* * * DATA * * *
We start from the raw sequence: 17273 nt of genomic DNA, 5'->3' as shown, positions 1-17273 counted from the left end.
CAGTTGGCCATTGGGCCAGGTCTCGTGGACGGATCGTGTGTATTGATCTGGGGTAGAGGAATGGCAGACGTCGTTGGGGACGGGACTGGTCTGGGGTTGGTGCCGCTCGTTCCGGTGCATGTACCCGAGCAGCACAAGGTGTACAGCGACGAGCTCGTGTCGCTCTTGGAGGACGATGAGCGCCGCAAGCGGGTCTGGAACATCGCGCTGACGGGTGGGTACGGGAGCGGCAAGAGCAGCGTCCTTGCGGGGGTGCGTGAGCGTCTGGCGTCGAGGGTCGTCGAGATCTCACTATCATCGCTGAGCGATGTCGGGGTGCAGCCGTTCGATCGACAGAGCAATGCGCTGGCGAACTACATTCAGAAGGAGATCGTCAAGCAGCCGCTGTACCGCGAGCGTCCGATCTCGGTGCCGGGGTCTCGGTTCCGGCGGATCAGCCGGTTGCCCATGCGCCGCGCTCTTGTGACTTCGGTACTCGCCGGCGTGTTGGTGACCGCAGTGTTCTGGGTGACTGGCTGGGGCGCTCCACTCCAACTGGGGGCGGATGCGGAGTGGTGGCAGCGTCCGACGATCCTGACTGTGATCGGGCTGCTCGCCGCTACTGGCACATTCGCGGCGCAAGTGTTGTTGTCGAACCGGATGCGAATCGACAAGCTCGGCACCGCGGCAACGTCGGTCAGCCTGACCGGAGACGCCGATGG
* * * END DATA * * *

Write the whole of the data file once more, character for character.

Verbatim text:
We start from the raw sequence: 17273 nt of genomic DNA, 5'->3' as shown, positions 1-17273 counted from the left end.
CAGTTGGCCATTGGGCCAGGTCTCGTGGACGGATCGTGTGTATTGATCTGGGGTAGAGGAATGGCAGACGTCGTTGGGGACGGGACTGGTCTGGGGTTGGTGCCGCTCGTTCCGGTGCATGTACCCGAGCAGCACAAGGTGTACAGCGACGAGCTCGTGTCGCTCTTGGAGGACGATGAGCGCCGCAAGCGGGTCTGGAACATCGCGCTGACGGGTGGGTACGGGAGCGGCAAGAGCAGCGTCCTTGCGGGGGTGCGTGAGCGTCTGGCGTCGAGGGTCGTCGAGATCTCACTATCATCGCTGAGCGATGTCGGGGTGCAGCCGTTCGATCGACAGAGCAATGCGCTGGCGAACTACATTCAGAAGGAGATCGTCAAGCAGCCGCTGTACCGCGAGCGTCCGATCTCGGTGCCGGGGTCTCGGTTCCGGCGGATCAGCCGGTTGCCCATGCGCCGCGCTCTTGTGACTTCGGTACTCGCCGGCGTGTTGGTGACCGCAGTGTTCTGGGTGACTGGCTGGGGCGCTCCACTCCAACTGGGGGCGGATGCGGAGTGGTGGCAGCGTCCGACGATCCTGACTGTGATCGGGCTGCTCGCCGCTACTGGCACATTCGCGGCGCAAGTGTTGTTGTCGAACCGGATGCGAATCGACAAGCTCGGCACCGCGGCAACGTCGGTCAGCCTGACCGGAGACGCCGATGG